Let $K$ be an abstract simplicial complex on the (finite) vertex set $V$. The geometric realization $|K|$ is typically defined (see Spanier's book for instance) as the collection of functions $\alpha:V \to \mathbb{R}$ so that (**a**) the support of each $\alpha$ is a simplex, and (**b**) the sum $\sum_{v \in V}\alpha(v)$ equals $1$. Now each (closed) simplex $\sigma$ is realized as the collection of $\alpha \in K$ so that $\alpha(v) \neq 0$ implies $v \in \sigma$. From this one knows the star of each simplex.

A simplicial approximation of $f:|K| \to |L|$ is a simplicial map $g:K \to L$ so that $f(\text{star }\sigma) \subset \text{star }g(\sigma)$ for each simplex $\sigma \in K$. It is a standard result that the Piecewise Linear map induced by $g$ is homotopy equivalent to $f$

Now consider the case where $K$ is not abstract, but rather $V$ is an open cover of some topological space $X$. So, each simplex corresponds to an actual topological space, i.e., a non-empty intersection of some finite open sets in $X$. Let's call this $X_\sigma$.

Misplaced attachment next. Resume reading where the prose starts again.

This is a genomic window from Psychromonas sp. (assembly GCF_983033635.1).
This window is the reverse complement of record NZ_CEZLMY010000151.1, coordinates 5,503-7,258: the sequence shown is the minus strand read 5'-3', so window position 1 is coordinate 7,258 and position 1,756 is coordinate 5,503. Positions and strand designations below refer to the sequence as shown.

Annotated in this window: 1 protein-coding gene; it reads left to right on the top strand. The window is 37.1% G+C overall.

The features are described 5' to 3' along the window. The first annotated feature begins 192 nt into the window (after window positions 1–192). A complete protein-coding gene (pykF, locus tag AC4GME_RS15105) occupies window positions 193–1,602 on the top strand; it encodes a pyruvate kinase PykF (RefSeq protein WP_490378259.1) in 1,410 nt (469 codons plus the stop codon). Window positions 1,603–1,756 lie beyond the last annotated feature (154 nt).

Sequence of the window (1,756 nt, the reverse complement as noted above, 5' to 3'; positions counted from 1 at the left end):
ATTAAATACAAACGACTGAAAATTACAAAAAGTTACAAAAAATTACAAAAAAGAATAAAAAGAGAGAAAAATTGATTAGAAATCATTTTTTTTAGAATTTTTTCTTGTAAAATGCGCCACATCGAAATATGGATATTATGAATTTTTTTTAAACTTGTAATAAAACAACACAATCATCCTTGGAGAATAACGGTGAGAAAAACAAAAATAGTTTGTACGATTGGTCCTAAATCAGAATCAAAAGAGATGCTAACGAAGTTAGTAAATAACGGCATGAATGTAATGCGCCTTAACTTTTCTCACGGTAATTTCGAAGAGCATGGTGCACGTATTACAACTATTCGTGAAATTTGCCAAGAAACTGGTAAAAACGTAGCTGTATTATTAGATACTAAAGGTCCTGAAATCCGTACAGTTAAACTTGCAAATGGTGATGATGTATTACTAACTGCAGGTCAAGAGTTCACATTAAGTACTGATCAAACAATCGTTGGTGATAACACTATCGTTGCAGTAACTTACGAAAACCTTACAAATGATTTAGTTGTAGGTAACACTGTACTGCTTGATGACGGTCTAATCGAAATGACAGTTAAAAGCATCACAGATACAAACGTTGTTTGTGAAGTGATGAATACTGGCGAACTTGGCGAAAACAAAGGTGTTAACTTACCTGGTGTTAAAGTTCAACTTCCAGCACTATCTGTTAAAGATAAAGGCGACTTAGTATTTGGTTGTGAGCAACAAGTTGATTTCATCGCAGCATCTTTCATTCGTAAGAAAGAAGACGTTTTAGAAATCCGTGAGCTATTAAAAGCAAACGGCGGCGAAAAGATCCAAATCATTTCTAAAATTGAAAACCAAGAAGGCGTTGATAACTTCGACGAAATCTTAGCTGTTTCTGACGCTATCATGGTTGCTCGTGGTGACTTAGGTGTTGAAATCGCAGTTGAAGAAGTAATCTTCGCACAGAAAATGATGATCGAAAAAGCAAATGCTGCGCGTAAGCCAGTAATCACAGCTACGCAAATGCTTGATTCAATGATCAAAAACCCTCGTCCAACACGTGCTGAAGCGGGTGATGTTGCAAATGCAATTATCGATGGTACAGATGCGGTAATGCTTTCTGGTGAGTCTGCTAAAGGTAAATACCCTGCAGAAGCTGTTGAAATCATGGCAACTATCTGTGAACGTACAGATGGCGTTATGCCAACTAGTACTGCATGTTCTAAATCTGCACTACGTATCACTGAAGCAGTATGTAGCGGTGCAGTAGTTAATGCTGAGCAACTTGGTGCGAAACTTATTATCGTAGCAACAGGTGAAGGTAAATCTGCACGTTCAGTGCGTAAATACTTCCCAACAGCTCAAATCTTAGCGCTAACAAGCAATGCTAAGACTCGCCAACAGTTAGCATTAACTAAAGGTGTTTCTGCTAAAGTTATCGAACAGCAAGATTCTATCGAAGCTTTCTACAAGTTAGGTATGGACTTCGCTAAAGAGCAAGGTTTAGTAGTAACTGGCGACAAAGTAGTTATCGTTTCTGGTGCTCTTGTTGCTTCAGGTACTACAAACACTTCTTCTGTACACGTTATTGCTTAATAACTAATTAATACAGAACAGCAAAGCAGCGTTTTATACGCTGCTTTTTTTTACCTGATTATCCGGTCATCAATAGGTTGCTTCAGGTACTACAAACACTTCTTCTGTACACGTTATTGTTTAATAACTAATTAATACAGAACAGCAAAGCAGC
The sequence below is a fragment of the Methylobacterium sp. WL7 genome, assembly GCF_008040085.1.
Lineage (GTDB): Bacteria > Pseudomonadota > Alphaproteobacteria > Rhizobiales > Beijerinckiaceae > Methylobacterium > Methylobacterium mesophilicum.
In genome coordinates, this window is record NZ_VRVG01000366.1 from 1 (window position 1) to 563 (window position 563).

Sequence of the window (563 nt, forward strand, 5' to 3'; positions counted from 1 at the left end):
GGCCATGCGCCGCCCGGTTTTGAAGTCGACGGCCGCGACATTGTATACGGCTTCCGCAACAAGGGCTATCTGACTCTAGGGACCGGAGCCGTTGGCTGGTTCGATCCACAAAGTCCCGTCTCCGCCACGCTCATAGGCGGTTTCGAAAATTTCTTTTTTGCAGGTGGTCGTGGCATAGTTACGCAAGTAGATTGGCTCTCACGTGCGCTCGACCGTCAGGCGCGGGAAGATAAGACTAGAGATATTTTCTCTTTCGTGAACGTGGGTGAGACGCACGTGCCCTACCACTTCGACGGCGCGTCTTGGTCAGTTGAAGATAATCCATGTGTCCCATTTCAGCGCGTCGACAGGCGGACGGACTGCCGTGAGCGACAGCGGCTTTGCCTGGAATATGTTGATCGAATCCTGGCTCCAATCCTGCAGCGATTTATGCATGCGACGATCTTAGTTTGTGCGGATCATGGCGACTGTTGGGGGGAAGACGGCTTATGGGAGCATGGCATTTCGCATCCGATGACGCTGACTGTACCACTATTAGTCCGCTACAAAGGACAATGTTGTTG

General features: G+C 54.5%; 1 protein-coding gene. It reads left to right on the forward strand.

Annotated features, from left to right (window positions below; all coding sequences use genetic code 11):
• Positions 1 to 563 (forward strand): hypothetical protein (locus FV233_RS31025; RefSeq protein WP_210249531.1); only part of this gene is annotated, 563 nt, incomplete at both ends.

My question is this:

What is the relation between $|K|$ and $X$, more specifically between $|\sigma|$ and $X_\sigma$ for each simplex $\sigma \in K$?

Here is some idea of what type of answer I am hoping for:

In the case where $X$ is paracompact and $V$ is a contractible cover, the nerve theorem applies and I know that $X$ and $|K|$ are homotopy equivalent. But is there a more general relationship between these two notions of realization of which the Nerve theorem is a consequence?

Furthermore, is there some functoriality to the nerve theorem? That is, assume you are given contractible covers $U$ and $V$ of $X$ and $Y$ generating the nerves $K$ and $L$. Given a function $f : X \to Y$ and a simplicial map $g:K \to L$, is there some magic analogoue of the star condition like $f(X_\sigma) \subset Y_{g(\sigma)}$ that makes $g$ induce a map homotopy equivalent to the composite $|K| \to X \to Y \to |L|$ where the maps on the edge come from the nerve theorem and the map in the middle is $f$?